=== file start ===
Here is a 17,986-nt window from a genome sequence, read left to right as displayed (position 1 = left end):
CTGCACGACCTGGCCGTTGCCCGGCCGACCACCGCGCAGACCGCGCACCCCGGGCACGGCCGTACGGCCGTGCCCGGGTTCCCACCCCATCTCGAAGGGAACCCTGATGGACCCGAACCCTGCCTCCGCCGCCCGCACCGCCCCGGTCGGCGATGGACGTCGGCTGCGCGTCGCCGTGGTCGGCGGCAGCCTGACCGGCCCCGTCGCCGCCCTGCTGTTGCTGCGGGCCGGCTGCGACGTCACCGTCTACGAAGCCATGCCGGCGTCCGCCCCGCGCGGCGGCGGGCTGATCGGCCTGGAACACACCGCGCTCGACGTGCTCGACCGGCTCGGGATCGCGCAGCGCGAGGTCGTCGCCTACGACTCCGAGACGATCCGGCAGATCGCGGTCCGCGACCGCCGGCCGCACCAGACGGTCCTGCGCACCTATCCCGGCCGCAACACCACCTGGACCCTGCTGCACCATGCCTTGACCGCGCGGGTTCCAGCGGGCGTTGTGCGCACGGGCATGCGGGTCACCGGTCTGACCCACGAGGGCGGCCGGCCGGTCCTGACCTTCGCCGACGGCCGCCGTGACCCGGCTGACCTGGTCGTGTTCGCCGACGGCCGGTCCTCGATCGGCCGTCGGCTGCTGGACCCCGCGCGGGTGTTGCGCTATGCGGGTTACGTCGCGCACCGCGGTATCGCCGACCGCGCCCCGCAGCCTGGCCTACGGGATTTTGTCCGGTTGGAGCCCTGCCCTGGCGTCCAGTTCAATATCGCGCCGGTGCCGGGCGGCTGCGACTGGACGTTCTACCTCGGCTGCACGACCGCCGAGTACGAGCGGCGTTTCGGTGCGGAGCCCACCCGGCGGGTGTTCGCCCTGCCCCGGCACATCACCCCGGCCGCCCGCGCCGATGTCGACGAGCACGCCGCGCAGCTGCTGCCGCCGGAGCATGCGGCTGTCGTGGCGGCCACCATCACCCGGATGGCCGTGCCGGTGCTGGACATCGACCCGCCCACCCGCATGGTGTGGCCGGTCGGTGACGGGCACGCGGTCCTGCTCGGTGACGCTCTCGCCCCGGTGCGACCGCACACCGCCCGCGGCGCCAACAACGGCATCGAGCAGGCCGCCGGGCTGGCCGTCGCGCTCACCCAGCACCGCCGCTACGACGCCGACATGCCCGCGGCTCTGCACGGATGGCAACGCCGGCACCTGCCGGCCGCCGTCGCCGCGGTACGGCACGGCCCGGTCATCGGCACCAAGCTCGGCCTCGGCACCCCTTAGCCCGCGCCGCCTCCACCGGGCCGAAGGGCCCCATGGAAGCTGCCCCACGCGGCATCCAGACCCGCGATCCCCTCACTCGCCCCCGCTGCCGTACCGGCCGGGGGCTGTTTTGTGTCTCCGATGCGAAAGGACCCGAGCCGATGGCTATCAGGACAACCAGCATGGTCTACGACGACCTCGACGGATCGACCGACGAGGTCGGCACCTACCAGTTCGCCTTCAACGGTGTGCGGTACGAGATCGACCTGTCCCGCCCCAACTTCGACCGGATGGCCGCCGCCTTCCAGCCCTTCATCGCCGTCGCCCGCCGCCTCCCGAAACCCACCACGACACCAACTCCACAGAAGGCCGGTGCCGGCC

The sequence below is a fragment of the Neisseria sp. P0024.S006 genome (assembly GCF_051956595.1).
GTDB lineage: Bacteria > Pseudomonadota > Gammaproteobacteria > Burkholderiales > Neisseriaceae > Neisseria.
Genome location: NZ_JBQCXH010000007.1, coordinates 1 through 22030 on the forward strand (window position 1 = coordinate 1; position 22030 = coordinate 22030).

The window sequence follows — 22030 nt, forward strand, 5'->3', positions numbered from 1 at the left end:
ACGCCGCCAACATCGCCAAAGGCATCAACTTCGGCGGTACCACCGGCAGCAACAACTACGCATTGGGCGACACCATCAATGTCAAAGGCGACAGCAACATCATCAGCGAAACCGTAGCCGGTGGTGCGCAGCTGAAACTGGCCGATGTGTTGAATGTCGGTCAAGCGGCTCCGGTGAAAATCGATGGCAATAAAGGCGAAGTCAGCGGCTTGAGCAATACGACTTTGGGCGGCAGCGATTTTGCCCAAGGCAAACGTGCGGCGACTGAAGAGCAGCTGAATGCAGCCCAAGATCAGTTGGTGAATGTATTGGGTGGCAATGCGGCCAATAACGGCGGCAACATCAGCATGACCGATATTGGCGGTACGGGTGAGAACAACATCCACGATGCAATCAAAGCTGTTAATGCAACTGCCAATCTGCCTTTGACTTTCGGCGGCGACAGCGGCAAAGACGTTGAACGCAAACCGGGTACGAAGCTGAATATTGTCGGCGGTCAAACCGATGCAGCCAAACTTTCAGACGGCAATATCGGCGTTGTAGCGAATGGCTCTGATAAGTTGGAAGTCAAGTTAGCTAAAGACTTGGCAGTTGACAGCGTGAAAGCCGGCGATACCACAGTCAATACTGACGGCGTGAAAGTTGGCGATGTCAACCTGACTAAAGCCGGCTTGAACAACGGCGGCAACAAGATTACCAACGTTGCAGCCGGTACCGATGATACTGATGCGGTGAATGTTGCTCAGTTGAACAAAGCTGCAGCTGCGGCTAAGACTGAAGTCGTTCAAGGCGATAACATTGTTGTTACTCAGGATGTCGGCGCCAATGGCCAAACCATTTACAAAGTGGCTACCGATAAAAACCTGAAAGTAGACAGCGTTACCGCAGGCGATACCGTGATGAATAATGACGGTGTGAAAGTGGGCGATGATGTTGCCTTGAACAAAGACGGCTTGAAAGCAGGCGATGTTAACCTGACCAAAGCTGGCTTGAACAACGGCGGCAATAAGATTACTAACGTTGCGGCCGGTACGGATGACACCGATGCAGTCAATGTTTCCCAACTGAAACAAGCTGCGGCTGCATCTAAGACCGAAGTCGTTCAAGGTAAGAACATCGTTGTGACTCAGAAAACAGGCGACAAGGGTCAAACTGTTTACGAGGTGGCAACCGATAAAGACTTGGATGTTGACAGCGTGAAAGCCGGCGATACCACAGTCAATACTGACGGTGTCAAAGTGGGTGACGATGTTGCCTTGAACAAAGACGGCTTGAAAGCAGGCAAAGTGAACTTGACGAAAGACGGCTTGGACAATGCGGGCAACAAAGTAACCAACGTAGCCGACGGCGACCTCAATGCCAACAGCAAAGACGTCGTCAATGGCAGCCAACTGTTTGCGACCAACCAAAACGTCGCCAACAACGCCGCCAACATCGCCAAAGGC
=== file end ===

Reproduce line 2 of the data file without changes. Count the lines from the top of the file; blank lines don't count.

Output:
CTGCACGACCTGGCCGTTGCCCGGCCGACCACCGCGCAGACCGCGCACCCCGGGCACGGCCGTACGGCCGTGCCCGGGTTCCCACCCCATCTCGAAGGGAACCCTGATGGACCCGAACCCTGCCTCCGCCGCCCGCACCGCCCCGGTCGGCGATGGACGTCGGCTGCGCGTCGCCGTGGTCGGCGGCAGCCTGACCGGCCCCGTCGCCGCCCTGCTGTTGCTGCGGGCCGGCTGCGACGTCACCGTCTACGAAGCCATGCCGGCGTCCGCCCCGCGCGGCGGCGGGCTGATCGGCCTGGAACACACCGCGCTCGACGTGCTCGACCGGCTCGGGATCGCGCAGCGCGAGGTCGTCGCCTACGACTCCGAGACGATCCGGCAGATCGCGGTCCGCGACCGCCGGCCGCACCAGACGGTCCTGCGCACCTATCCCGGCCGCAACACCACCTGGACCCTGCTGCACCATGCCTTGACCGCGCGGGTTCCAGCGGGCGTTGTGCGCACGGGCATGCGGGTCACCGGTCTGACCCACGAGGGCGGCCGGCCGGTCCTGACCTTCGCCGACGGCCGCCGTGACCCGGCTGACCTGGTCGTGTTCGCCGACGGCCGGTCCTCGATCGGCCGTCGGCTGCTGGACCCCGCGCGGGTGTTGCGCTATGCGGGTTACGTCGCGCACCGCGGTATCGCCGACCGCGCCCCGCAGCCTGGCCTACGGGATTTTGTCCGGTTGGAGCCCTGCCCTGGCGTCCAGTTCAATATCGCGCCGGTGCCGGGCGGCTGCGACTGGACGTTCTACCTCGGCTGCACGACCGCCGAGTACGAGCGGCGTTTCGGTGCGGAGCCCACCCGGCGGGTGTTCGCCCTGCCCCGGCACATCACCCCGGCCGCCCGCGCCGATGTCGACGAGCACGCCGCGCAGCTGCTGCCGCCGGAGCATGCGGCTGTCGTGGCGGCCACCATCACCCGGATGGCCGTGCCGGTGCTGGACATCGACCCGCCCACCCGCATGGTGTGGCCGGTCGGTGACGGGCACGCGGTCCTGCTCGGTGACGCTCTCGCCCCGGTGCGACCGCACACCGCCCGCGGCGCCAACAACGGCATCGAGCAGGCCGCCGGGCTGGCCGTCGCGCTCACCCAGCACCGCCGCTACGACGCCGACATGCCCGCGGCTCTGCACGGATGGCAACGCCGGCACCTGCCGGCCGCCGTCGCCGCGGTACGGCACGGCCCGGTCATCGGCACCAAGCTCGGCCTCGGCACCCCTTAGCCCGCGCCGCCTCCACCGGGCCGAAGGGCCCCATGGAAGCTGCCCCACGCGGCATCCAGACCCGCGATCCCCTCACTCGCCCCCGCTGCCGTACCGGCCGGGGGCTGTTTTGTGTCTCCGATGCGAAAGGACCCGAGCCGATGGCTATCAGGACAACCAGCATGGTCTACGACGACCTCGACGGATCGACCGACGAGGTCGGCACCTACCAGTTCGCCTTCAACGGTGTGCGGTACGAGATCGACCTGTCCCGCCCCAACTTCGACCGGATGGCCGCCGCCTTCCAGCCCTTCATCGCCGTCGCCCGCCGCCTCCCGAAACCCACCACGACACCAACTCCACAGAAGGCCGGTGCCGGCC